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  • efferent
  • In other words, the filtration rate is dependent on the difference between the higher blood pressure created by vasoconstriction of the input or afferent arteriole versus the lower blood pressure created by lesser vasoconstriction of the output or efferent arteriole. (wikipedia.org)
  • basal
  • In keeping with its housekeeping gene properties, it has been suggested that cystatin C might be influenced by the basal metabolic rate. (wikipedia.org)
  • indicate
  • There are numerous coated vesicles and coated pits along the basolateral domain of the podocytes which indicate a high rate of vesicular traffic. (wikipedia.org)
  • high
  • The investigators also found that reduced glomerular filtration rate ranked below high systolic blood pressure, high body mass index, and high fasting plasma glucose, but was similar to high total cholesterol, as a risk factor for disability-adjusted life years. (doctorslounge.com)
  • Symptoms of mild hypothermia may be vague, with sympathetic nervous system excitation (shivering, high blood pressure, fast heart rate, fast respiratory rate, and contraction of blood vessels). (wikipedia.org)
  • damage
  • The glomerular damage may manifest as mesangioproliferative or membranoproliferative glomerulonephritis due to depositions of immune complexes in the glomeruli. (hindawi.com)
  • heart rate
  • Working on sino atrial node cells by inhibiting T-type calcium channel activation, Efonidipine prolongs the late phase-4 depolarization of the sino atrial node action potential and suppresses an elevated HR. The negative chronotropic effect of Efonidipine decreases heart rate, myocardial oxygen demand and increases coronary blood flow. (wikipedia.org)
  • protein
  • An example is a system in which a protein P that is a product of gene G "positively regulates its own production by binding to a regulatory element of the gene coding for it," and the protein gets used or lost at a rate that increases as its concentration increases. (wikipedia.org)
  • P will maintain its own concentration at a certain level, until some other stimulus will lower it down below the threshold level, when concentration of P will be insufficient to make gene G express at the rate that would overcome the loss or use of the protein P. This state ("on" or "off") gets inherited after cell division, since the concentration of protein a usually remains the same after mitosis. (wikipedia.org)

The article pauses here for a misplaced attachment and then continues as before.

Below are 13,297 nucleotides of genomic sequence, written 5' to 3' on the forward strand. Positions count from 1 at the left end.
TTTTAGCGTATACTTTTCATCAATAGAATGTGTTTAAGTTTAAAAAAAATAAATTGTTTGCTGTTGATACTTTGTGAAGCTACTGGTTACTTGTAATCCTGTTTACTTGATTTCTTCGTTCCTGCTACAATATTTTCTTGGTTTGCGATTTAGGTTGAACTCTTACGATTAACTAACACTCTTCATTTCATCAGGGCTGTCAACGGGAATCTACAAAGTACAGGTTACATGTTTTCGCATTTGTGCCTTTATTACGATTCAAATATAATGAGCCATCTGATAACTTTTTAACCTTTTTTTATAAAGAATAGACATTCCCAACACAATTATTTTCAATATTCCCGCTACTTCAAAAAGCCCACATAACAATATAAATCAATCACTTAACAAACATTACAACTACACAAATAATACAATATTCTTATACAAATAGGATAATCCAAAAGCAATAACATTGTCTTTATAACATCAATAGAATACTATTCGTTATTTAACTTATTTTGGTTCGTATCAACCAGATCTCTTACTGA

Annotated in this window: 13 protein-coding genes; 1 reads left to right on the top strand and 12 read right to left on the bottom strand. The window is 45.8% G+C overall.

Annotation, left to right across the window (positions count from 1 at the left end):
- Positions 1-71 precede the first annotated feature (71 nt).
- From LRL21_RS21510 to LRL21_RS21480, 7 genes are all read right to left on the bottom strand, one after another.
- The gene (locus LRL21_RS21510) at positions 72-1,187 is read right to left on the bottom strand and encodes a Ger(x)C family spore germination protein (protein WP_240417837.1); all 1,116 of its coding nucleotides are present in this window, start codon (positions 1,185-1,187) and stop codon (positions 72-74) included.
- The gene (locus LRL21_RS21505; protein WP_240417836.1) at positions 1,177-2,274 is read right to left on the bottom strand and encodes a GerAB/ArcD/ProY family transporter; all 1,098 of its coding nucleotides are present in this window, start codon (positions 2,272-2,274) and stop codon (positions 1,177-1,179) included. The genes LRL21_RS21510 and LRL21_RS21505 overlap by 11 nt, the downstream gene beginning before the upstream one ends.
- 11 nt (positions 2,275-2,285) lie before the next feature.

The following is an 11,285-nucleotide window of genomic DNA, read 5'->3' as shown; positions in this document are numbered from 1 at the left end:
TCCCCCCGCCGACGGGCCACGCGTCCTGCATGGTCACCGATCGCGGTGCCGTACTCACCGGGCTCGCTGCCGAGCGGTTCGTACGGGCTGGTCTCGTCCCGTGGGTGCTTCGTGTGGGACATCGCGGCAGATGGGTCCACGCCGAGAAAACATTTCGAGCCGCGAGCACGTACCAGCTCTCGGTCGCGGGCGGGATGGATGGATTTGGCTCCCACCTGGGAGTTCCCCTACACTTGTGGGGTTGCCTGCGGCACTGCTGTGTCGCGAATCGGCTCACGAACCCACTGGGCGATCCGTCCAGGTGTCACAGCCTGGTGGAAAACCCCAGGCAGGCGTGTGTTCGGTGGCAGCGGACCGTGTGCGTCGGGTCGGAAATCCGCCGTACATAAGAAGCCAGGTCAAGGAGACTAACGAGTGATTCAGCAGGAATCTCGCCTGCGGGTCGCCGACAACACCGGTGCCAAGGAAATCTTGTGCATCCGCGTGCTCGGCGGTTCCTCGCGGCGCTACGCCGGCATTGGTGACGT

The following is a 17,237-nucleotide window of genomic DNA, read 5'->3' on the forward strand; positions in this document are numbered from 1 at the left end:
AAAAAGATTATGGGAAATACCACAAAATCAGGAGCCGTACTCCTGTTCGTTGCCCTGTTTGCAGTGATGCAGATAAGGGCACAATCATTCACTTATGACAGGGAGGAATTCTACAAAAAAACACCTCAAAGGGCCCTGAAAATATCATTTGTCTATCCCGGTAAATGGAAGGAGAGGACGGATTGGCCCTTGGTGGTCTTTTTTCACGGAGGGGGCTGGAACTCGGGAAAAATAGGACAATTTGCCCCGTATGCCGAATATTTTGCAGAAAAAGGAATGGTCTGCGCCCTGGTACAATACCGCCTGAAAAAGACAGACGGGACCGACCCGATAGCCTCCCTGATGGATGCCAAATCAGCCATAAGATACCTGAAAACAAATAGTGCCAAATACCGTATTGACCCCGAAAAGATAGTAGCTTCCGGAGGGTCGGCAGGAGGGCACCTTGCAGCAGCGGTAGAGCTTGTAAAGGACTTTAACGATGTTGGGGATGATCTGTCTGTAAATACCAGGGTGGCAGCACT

• Additional complications often associated with hypertensive nephropathy include glomerular damage resulting in protein and blood in the urine. (wikipedia.org)
  • heart rate
  • To date, however, stress testing with CMR is almost exclusively performed with pharmacologic stress for several reasons: (i) standard exercise equipment is incompatible with MRI, (ii) CMR can be difficult under post-exercise conditions of high heart rate and rapid breathing, and (iii) the ECG signal is adversely affected by the magnetic field of the MRI system. (biomedcentral.com)
  • A slow heart rate with ECG changes including low voltage signals. (candiet.com)
  • Agmatine produces mild reductions in heart rate and blood pressure, apparently by activating both central and peripheral control systems via modulation of several of its molecular targets including: imidazoline receptors subtypes, norepinephrine release and NO production. (wikipedia.org)
  • Hyperthyroidism frequently causes weight loss with increased appetite, fast heart rate, bulging eyes, and tremor. (wikipedia.org)
  • For heart rate control (atrial fibrillation), plasma levels are less defined and are generally titrated to a goal heart rate. (wikipedia.org)
  • Typically, digoxin levels are considered therapeutic for heart rate control between 0.5 and 2.0 ng/ml (or 0.6 and 2.6 nmol/l). (wikipedia.org)